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That One Tradition: Why I Didn’t Dunk My Aggie Ring

The opinions expressed in this article are the writer’s own and do not reflect the views of Her Campus.
This article is written by a student writer from the Her Campus at TAMU chapter.

If you’re not already aware, one of the biggest achievements you can have as an Aggie is to receive your Aggie Ring. Although it is a physical recognition for completing 90 credit hours, it is a symbol that stands for so much more. It is personal goal for many students, and it serves as a recognizable feature for Aggies across the globe. Whether you’re in an airport or crossing the street, you’re almost always bound to run into another Aggie with a bright band of gold around their right ring finger.

For some students, receiving an Aggie Ring is a goal that is set once they start college. For lifetime Aggies, though, this starts the moment you are brainwashed into the traditions that give Texas A&M its “cult” status. My grandfather was Class of 1967 at Texas A&M, and he has never taken off his ring since the day he received it. While growing up, young Hannah couldn’t wait for the day that she could be given the same token of achievement that her grandfather also worked so hard to obtain.

And that day finally came a few weeks ago when I received my Class of 2025 Aggie Ring. It was the most perfect day, filled to the brim with smiles and laughs shared with family and friends. We ate yummy food, reminisced on old times, and shared our hopes and goals for the future.

Once getting your Aggie Ring, there is a common tradition that follows the ceremony. This tradition, often referred to as the “Ring Dunk,” is completed by Aggies every year. It entails filling a large pitcher full of beer (about 4 cans), dropping your ring into the pitcher, then chugging the beer until the pitcher is empty and only your ring remains. After that, Aggies will put their ring back on and cheer with their friends (and probably get pretty sick, too!).

I was one of the few Aggies in the world that chose not to dunk their ring. Why, you may ask?

From the moment I got into Texas A&M, I knew that I wanted to participate in all traditions. I wanted to go to Midnight Yell, Silver Taps, Muster, and everything there is in between. Yet, I also knew when receiving my acceptance letter that the “Ring Dunk” would be the one Aggie tradition I would not partake in.

I love being an Aggie with every bone in my body, yet this has always been the one thing I simply could not brainwash myself into doing. I believe it is great and fun for those who want to do it, but it can also leads to stress-inducing situations and peer pressure for those who aren’t sure. Chugging a pitcher full of any liquid isn’t exactly good for the human body, no matter what is in it. Similarly, the fact that it is simply “expected” that you dunk your Aggie Ring makes it an intimidating experience, and it could ultimately ruin the whole celebration of what the ring is about – an ACADEMIC ACCOMPLISHMENT.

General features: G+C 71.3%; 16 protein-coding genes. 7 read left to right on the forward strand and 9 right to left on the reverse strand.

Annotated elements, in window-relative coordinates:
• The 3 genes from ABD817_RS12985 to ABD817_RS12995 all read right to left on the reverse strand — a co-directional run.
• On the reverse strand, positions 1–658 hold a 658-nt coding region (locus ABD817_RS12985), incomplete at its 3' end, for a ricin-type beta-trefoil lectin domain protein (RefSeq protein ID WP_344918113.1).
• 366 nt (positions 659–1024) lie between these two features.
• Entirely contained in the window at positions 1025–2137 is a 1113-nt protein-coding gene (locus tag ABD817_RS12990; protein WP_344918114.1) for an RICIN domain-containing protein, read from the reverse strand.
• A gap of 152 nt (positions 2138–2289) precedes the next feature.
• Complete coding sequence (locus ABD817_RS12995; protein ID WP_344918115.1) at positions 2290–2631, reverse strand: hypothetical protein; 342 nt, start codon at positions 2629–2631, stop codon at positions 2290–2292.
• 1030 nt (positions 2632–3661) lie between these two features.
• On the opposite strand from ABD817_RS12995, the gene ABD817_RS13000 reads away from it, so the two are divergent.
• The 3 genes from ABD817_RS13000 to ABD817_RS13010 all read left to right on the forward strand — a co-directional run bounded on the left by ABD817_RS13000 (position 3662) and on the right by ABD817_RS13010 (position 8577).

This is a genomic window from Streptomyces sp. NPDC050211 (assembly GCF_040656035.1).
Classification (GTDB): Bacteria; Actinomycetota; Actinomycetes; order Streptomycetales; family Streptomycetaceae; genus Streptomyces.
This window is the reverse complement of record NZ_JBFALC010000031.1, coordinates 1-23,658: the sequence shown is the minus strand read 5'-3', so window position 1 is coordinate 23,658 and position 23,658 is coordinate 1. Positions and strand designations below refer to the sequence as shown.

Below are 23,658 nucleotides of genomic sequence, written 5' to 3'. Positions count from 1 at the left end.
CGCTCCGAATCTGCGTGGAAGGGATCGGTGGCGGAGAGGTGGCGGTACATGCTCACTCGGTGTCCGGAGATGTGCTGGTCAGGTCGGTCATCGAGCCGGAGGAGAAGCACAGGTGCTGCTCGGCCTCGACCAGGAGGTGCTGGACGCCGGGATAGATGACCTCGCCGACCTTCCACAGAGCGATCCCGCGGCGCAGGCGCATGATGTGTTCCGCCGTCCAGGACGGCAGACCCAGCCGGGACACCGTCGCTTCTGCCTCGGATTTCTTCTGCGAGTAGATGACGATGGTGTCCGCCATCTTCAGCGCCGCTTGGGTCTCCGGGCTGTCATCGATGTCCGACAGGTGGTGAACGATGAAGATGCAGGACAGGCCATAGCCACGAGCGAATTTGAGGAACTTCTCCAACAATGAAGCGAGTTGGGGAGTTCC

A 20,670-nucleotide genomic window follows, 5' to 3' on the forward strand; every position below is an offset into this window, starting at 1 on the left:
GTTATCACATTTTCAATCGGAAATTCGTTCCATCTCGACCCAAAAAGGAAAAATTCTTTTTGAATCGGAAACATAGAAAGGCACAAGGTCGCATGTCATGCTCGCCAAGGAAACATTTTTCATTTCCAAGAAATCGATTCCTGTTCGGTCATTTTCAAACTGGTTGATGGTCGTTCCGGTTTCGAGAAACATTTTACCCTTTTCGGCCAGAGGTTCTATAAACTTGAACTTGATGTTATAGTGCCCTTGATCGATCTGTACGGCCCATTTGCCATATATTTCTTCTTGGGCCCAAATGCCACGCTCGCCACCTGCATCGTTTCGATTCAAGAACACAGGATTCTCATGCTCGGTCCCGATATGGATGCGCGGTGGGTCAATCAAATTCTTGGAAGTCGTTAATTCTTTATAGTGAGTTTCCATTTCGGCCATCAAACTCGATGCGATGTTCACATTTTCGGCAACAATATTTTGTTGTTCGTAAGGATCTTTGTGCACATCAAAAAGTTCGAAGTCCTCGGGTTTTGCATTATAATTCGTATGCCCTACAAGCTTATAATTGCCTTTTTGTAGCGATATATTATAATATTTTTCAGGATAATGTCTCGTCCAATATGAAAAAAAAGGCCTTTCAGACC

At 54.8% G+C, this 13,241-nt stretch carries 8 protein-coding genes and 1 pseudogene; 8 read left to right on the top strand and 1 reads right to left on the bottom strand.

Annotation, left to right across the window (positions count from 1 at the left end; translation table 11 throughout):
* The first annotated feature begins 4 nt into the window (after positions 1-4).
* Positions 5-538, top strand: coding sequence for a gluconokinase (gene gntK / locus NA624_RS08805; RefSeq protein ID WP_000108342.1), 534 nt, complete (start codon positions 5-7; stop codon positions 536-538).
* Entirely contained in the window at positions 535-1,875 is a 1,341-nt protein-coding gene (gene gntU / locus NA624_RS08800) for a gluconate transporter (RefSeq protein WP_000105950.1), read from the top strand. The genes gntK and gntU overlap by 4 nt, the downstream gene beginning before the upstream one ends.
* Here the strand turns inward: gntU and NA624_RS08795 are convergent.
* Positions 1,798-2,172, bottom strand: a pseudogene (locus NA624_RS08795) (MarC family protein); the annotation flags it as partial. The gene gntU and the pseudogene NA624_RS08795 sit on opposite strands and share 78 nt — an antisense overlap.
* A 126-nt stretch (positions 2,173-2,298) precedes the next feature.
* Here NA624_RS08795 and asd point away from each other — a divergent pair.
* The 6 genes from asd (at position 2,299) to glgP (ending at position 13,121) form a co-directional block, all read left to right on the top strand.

I love my Aggie Ring, and I feel more in touch with the “Aggie Spirit” since sliding it onto my finger (yes, I know it’s cheesy but bear with me). Whether you want to dunk your Aggie Ring or not, it is a choice that is completely up to you. Don’t let some silly tradition dictate a day that is supposed to be about YOU and YOUR accomplishments. College is so hard, and your Aggie Ring is a way to commend you for all the hard work you have done thus far. Either way, you’re doing awesome, hun! We’re almost there!

Hannah Morris is the Public Relations Executive for the Her Campus at Texas A&M University chapter. She oversees the PR committee to ensure that each member meets their requirements for merchandise designs and press releases every semester. She also leads her team in dispersing products and brand samples to the rest of the chapter. Beyond Her Campus, Hannah is a junior at Texas A&M University, majoring in Political Science with minors in Journalism and Psychology. She works as a Student Assistant in TV and Digital Content at KAMU Broadcasting, where she assists at production shoots while also writing and creating content for KAMU Marketing and Communications. Hannah is also a freelance proofreader, with a proofreading and editing certification from the Proofread Anywhere training program. In her free time, Hannah enjoys spending time with her dog, Emmylou. She loves to go on new adventures, read fun books, or attend concerts with friends. She is a music and film connoisseur, and hopes to one day work in PR in either industry.